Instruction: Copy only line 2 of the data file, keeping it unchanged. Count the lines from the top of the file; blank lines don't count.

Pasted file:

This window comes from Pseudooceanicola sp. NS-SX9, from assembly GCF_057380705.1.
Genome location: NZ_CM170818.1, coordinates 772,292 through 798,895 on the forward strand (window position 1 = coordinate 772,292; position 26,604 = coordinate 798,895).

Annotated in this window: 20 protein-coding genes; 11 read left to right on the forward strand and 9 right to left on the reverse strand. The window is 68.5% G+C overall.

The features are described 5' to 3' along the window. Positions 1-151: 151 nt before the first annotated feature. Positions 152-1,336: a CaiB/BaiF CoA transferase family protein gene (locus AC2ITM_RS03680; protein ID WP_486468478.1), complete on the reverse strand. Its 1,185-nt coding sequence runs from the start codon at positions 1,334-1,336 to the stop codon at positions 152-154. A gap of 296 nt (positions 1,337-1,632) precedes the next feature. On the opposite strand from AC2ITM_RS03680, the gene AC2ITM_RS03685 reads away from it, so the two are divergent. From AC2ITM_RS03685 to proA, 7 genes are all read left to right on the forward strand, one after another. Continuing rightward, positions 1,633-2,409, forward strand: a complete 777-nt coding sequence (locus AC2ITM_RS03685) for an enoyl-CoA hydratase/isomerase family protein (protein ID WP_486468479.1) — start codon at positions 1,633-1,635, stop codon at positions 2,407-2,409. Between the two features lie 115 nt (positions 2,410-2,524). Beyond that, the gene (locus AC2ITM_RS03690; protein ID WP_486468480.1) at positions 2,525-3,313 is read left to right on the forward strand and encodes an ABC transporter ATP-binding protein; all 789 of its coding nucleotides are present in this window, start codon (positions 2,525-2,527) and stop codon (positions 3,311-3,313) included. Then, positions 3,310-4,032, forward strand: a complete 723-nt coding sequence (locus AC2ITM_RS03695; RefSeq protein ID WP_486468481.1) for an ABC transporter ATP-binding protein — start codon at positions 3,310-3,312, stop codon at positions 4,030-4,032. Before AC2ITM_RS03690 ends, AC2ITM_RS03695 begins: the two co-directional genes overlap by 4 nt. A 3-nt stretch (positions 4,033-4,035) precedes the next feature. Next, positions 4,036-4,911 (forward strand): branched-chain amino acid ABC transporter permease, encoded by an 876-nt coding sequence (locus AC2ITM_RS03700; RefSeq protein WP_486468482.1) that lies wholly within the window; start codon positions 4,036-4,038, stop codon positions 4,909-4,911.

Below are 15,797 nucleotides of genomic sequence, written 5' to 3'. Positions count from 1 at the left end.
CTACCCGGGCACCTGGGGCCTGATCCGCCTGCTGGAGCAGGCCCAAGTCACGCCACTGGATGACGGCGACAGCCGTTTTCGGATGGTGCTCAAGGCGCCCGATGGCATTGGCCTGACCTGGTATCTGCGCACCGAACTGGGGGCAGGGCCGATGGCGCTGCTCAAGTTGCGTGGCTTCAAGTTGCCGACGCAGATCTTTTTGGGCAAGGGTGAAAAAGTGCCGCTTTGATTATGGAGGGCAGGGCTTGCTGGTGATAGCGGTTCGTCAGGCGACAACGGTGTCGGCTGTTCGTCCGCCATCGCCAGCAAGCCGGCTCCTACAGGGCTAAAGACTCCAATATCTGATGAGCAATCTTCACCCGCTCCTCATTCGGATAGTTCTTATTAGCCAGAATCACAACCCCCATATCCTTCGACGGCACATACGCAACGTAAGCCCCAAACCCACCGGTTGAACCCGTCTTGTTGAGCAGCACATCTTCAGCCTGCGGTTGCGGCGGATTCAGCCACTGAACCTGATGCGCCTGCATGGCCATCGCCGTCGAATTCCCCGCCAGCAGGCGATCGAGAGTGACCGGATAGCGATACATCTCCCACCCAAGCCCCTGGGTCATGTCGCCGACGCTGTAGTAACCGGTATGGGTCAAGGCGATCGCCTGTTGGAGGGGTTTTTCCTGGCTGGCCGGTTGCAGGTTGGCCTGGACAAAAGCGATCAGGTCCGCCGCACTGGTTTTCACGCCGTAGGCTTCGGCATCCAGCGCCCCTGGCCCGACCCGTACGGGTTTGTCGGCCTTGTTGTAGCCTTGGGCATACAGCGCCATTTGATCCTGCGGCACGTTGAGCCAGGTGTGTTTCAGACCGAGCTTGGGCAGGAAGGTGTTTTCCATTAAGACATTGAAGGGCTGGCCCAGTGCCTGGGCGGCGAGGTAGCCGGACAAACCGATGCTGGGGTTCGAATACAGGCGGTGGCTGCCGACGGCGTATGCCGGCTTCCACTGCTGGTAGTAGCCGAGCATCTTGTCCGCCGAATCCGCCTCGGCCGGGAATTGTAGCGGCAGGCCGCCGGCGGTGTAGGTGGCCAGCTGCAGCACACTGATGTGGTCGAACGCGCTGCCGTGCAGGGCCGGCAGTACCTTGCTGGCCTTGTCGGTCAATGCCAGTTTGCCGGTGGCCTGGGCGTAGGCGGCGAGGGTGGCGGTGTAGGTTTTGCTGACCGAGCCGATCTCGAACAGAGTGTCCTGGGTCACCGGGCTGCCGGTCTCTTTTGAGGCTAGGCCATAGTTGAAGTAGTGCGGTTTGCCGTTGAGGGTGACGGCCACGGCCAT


Genome location: NZ_CM170818.1, coordinates 772,292 through 798,895 on the forward strand (window position 1 = coordinate 772,292; position 26,604 = coordinate 798,895).